Conversation with The New York Times

Dolls That Nurture Boys’ Empathy

By Emily F. Popek


“Boys have feelings.”

That’s the simple message behind Wonder Crew dolls, which Laurel Wider, a psychotherapist based in Northampton, Mass., developed in 2015 after her son came home from preschool and announced that his teacher had told him: “Boys aren’t supposed to cry.”

Ms. Wider said she remembers feeling “floored.”

“I couldn’t imagine how he could get this message,” she said. “I’m a therapist; we talk about feelings all the time at home.”

But she realized that despite her efforts, her son was still being exposed to rigid ideas about gender.

“There was a wave of toys coming out around that time, toys that were encouraging girls to get involved with STEM, changing the way girls see themselves, and I thought to myself, ‘What about boys?’,” she said.

She began to do research. She spoke with more than 150 parents, educators and people in the toy industry to try to answer that question.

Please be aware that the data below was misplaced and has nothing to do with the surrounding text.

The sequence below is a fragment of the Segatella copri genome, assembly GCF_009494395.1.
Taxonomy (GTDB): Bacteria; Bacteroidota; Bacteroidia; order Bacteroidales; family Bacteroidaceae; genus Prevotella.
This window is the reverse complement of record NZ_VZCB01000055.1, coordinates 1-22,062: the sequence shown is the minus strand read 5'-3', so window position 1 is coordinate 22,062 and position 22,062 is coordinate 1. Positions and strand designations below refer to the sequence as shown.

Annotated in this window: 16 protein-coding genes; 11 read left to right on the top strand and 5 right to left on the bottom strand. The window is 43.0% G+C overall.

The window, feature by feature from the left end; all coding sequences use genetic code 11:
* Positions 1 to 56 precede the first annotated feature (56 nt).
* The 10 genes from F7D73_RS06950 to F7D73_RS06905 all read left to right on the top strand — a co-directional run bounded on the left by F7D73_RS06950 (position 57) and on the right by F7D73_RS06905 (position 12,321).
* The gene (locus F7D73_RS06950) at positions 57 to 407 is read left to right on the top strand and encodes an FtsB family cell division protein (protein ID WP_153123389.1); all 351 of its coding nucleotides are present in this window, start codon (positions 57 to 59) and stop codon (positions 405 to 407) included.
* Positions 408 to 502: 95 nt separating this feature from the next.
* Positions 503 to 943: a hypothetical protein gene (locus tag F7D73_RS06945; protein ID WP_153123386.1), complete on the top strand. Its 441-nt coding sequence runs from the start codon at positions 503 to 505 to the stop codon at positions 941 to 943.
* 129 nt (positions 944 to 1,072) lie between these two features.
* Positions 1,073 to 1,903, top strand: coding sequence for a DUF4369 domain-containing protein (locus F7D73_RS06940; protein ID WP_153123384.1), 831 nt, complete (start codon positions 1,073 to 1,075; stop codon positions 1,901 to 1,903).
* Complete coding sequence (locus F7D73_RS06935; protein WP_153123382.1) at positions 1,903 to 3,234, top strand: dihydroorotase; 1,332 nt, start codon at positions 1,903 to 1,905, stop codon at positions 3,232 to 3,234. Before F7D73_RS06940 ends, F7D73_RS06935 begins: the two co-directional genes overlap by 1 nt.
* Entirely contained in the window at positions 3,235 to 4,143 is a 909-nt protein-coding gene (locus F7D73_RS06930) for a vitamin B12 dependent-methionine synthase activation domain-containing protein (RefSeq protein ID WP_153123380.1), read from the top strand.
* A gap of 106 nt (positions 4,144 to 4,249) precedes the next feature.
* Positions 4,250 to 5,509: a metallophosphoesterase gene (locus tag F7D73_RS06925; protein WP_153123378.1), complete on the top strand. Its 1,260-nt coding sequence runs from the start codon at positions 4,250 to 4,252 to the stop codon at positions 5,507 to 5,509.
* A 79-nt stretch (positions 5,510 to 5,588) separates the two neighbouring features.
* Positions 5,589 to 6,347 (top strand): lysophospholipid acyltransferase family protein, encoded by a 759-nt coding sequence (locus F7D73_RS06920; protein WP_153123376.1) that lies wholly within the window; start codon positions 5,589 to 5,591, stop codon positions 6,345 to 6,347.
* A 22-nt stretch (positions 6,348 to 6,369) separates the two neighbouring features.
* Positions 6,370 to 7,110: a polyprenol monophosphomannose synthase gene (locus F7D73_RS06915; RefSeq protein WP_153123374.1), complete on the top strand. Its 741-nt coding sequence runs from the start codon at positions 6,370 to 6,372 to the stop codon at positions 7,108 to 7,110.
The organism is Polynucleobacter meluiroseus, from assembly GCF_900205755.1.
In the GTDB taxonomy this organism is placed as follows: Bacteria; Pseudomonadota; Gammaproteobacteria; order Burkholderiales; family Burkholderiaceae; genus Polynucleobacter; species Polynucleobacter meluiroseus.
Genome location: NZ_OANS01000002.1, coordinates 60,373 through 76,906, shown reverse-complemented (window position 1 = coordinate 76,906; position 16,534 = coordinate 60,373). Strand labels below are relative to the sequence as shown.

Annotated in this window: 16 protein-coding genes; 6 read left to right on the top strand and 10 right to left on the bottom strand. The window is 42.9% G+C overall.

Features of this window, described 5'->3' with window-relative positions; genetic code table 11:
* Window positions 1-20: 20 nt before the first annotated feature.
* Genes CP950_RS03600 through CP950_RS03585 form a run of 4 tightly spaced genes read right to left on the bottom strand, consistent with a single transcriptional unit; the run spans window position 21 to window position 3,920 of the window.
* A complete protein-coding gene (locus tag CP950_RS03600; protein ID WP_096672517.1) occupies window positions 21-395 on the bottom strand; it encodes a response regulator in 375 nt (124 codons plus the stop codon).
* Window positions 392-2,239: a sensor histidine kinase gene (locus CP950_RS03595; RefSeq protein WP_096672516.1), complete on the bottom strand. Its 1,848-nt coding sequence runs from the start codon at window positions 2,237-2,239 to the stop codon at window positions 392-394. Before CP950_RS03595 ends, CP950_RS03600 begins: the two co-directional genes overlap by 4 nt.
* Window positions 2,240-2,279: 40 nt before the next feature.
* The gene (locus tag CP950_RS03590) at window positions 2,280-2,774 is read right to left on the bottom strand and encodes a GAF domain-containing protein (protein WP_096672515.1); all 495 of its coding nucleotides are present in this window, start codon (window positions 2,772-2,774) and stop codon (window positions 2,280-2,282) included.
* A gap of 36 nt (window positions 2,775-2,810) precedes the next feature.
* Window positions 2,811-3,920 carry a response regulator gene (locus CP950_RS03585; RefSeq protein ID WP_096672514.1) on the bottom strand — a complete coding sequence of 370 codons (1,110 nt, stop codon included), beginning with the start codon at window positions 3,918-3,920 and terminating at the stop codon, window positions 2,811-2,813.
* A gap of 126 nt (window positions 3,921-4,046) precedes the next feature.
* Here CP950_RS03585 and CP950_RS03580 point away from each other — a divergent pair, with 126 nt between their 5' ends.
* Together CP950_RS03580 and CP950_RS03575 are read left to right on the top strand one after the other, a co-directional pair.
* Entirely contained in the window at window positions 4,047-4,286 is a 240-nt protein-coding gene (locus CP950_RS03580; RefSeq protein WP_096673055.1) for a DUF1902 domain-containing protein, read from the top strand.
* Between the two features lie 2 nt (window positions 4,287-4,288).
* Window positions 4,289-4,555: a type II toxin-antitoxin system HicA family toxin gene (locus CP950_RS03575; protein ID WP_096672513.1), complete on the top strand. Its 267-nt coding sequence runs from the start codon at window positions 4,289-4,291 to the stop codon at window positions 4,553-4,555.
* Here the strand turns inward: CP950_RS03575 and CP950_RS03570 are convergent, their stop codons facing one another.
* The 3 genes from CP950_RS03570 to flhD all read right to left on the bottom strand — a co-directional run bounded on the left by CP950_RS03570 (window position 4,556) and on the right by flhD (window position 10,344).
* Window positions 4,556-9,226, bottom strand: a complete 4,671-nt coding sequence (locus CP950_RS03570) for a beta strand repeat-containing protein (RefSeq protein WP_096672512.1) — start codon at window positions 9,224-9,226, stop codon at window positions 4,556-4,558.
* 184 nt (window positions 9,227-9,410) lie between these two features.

“I heard so many stories about boys literally stealing their sisters’ dolls, or playing with dolls in private — there was definitely some shame around it,” Ms. Wider explained. “I wanted to find a way to bridge that gap.”

She came up with Wonder Crew dolls, which she said are “inspired by boys, but truly meant for any child.”

The 15-inch molded dolls, which come in a range of characters and skin tones, are packaged with dress-up gear so that the child and doll can take on the same pretend persona — playing as superheroes, firefighters, astronauts or other adventurous duos.

The “Superhero Will” Wonder Crew doll won Doll of the Year at the New York Toy Fair in February.

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